So, what did he do? Well, in 1898, he wrote this long book Prolegomena to the History of Israel. It always starts with somebody writing a book. We’ll come back to the title later, because it’s revealing, but for now it’s enough to know that it’s six hundred pages long and really detailed, because he’s German, but thankfully, in literally the first two sentences he tells you exactly where all of this is going and I just want to paraphrase. See, his focus is on the law of Moses, the law that Moses received from God on Mount Sinai, right? That stuff that’s found in Exodus and Leviticus and Numbers and Deuteronomy. So, here’s what he said, here’s how he flipped the history of Israel around. The law of Moses isn’t from Moses, rather it came from a much later time. Hundreds of years after Moses. Okay, that’s crazy. You know, what kind of a nutso theory is that? Has he never read the Bible? Well, he did, and his six-hundred-page book is the results of what he found. See, he argues – this is the thing – he argues that the biblical evidence itself drives him to his conclusion. Well, how can that be? We all know, don’t we, just from reading the Old Testament that Moses received the law from God on Mount Sinai early on in the story. Halfway through the second book, the second of thirty-nine Old Testament books in the Book of Exodus, and then continuing through the third book, Leviticus, most of the fourth book, Numbers, and then at the end of Moses life, in the fifth book, we have Deuteronomy where Moses just sort of reiterates what he received years earlier.

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By the way, those four books plus the first one, Genesis, together are called the Pentateuch. Not everyone is familiar with that term, so that’s what it is, the Pentateuch, which means Five Scrolls or Five Books. In Judaism it’s called Torah, which means something like instruction or teaching, and sometimes those five books are simply called the Law even though there’s more than law in it, or the Law of Moses. I just bring that up in part because I use the word Pentateuch all the way through, but when Wellhausen says Law of Moses, what he means isn’t the whole Pentateuch, he means the laws, specifically the laws given at Mount Sinai, the actual laws found in the Pentateuch. Again, I just say that in case all these terms might get confusing. I’m using Law of Moses in Wellhausen sense, to mean those laws given on Mount Sinai which begins in the Book of Exodus. Alright?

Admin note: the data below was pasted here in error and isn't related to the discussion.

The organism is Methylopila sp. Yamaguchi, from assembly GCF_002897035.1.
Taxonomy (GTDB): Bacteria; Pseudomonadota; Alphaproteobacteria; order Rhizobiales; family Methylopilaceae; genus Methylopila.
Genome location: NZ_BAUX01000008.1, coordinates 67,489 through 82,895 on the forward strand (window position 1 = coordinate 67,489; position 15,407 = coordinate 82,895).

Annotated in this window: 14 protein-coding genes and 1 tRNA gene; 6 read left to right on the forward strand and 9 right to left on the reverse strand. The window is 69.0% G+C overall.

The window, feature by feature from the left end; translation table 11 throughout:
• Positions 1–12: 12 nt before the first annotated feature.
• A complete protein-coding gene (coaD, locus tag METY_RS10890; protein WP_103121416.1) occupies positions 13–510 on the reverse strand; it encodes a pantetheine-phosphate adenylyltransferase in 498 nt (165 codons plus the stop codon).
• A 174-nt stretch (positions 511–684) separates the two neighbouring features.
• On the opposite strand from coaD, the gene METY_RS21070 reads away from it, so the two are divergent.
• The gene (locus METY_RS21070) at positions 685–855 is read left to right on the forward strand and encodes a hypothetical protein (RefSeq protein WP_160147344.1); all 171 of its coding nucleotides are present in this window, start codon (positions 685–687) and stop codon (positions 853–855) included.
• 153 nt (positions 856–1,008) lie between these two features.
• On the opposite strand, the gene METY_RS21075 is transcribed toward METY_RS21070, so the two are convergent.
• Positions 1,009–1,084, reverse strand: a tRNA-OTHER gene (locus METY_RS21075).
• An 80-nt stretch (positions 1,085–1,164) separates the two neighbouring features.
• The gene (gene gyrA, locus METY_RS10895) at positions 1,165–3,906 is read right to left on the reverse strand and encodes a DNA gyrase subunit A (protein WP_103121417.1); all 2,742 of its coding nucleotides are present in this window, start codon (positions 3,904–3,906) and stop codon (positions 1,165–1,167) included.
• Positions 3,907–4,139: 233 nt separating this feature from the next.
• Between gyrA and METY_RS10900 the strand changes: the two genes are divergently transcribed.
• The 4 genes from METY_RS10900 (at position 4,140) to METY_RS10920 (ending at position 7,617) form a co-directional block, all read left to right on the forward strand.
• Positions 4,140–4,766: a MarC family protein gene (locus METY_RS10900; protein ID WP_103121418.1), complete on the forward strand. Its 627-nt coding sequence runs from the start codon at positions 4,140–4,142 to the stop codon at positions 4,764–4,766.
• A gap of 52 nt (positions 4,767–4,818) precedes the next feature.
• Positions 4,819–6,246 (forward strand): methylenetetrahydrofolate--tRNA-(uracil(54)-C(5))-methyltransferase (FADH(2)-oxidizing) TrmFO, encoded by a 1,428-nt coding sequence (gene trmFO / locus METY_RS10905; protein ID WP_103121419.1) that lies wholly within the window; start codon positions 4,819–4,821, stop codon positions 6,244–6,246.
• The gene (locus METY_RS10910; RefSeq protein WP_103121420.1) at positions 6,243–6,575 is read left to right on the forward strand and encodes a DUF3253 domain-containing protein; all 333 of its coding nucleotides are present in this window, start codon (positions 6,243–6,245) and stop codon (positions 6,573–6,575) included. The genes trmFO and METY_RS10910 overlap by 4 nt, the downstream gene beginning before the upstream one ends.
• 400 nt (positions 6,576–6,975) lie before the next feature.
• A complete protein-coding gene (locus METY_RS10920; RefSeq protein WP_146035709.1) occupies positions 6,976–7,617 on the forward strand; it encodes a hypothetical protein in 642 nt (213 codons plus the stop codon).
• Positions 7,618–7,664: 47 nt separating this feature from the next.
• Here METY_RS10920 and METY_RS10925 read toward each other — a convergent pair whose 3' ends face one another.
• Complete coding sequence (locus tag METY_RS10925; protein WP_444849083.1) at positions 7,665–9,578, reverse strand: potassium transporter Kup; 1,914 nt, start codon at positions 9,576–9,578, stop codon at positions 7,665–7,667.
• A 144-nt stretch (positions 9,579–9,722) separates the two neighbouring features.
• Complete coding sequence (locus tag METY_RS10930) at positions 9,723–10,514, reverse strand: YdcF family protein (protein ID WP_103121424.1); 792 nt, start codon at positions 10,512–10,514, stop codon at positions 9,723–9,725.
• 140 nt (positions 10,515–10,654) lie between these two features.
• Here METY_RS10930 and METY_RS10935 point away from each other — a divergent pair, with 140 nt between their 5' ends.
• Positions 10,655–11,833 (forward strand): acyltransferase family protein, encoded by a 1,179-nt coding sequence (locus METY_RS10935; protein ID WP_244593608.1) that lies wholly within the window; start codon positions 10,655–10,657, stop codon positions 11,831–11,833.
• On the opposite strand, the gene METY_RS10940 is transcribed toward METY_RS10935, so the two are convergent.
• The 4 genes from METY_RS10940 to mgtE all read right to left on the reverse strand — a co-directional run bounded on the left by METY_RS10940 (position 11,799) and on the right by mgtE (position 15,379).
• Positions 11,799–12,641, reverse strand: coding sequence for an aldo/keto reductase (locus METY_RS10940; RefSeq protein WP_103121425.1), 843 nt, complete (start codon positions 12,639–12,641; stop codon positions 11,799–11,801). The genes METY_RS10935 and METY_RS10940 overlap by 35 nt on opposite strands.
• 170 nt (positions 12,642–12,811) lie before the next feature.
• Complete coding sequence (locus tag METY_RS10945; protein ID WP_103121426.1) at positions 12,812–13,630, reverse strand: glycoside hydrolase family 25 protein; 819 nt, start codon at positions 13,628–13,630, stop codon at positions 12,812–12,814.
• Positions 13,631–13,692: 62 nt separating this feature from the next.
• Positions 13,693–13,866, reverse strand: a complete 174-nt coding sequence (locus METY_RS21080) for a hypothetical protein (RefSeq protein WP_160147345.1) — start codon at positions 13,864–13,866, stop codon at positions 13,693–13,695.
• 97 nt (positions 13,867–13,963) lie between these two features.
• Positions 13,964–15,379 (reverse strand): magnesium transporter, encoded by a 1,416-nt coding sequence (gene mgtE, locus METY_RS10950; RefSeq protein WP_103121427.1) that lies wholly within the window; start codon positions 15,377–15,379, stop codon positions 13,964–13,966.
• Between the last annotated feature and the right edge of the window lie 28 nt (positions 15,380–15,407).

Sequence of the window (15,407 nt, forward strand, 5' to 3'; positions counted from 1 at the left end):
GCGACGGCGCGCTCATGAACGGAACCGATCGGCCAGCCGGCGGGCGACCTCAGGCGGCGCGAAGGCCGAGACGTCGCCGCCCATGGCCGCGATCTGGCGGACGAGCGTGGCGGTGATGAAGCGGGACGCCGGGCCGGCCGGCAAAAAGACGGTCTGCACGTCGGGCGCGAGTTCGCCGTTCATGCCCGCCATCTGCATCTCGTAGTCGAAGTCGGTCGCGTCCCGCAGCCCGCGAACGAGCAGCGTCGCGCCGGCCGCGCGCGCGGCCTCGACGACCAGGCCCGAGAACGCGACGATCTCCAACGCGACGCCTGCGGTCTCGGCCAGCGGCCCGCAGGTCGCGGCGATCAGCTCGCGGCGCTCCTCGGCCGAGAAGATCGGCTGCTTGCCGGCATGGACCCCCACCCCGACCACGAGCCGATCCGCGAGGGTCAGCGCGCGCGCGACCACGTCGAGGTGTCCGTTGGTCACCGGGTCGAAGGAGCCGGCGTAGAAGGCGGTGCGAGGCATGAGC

Any who, the Law of Moses is frontloaded in the Bible. We all notice that, you know, over four of the first five books. And it’s clearly a big deal because it’s, it’s the foundation of Israel’s entire story. I mean, what could be more obvious? But, ya know, Wellhausen, this is his thing, he saw it differently. He said, you know sure, on the surface, okay, that’s how the story goes, but if you paid close attention to the details, because he’s German, it’s pretty clear that the Law of Moses is late. How late? Well, pretty darn late. Specifically, from at least the time of the Babylonian exile, which lasted from 586 to 539 BCE, if not later. Now, the time of Moses, depending on whom you ask, was somewhere between the 15th and 13th centuries, so if you’re doing the math, that means the Law of Moses, according to Wellhausen, did not appear until at least 700 years after Moses. And so, we can see why Wellhausen’s idea might have caused some problems.   

Okay, to sum up the Law of Moses, it’s not chronologically first in Israel’s history, but basically last. It’s not the foundation for Israel’s history, but a later development, and not a very positive one for Wellhausen, we’ll come back to that a little bit later. But, you know, if Wellhausen is right, if the law is late, he just flipped the main storyline of the Bible front to back. It’s like saying the Declaration of Independence doesn’t stem from the 18th century but was written much later in the 20th century after the Vietnam War, that would take some getting used to. 

Okay, so that’s the gist. Now, it sounds weird, I know, and I said he’s the most influential Old Testament scholar of the modern period, because he is, but I didn’t say that everyone agreed with him. I didn’t say he was right about everything. But I am saying this big idea shifted the field of biblical scholarship, and no scholar since, including today, who deals with the Pentateuch has been able to simply ignore him, because his work has stood the test of time pretty well. Not all of it, there are some problems, but the main idea. You know, I’ve heard it said, I was in graduate school and the professor said that the modern study of the Old Testament since Wellhausen is basically, simply, footnoting Wellhausen. And that’s an exaggeration, but you know, think about it, you still have to be a pretty big deal to get an exaggeration like that. So, Wellhausen was something.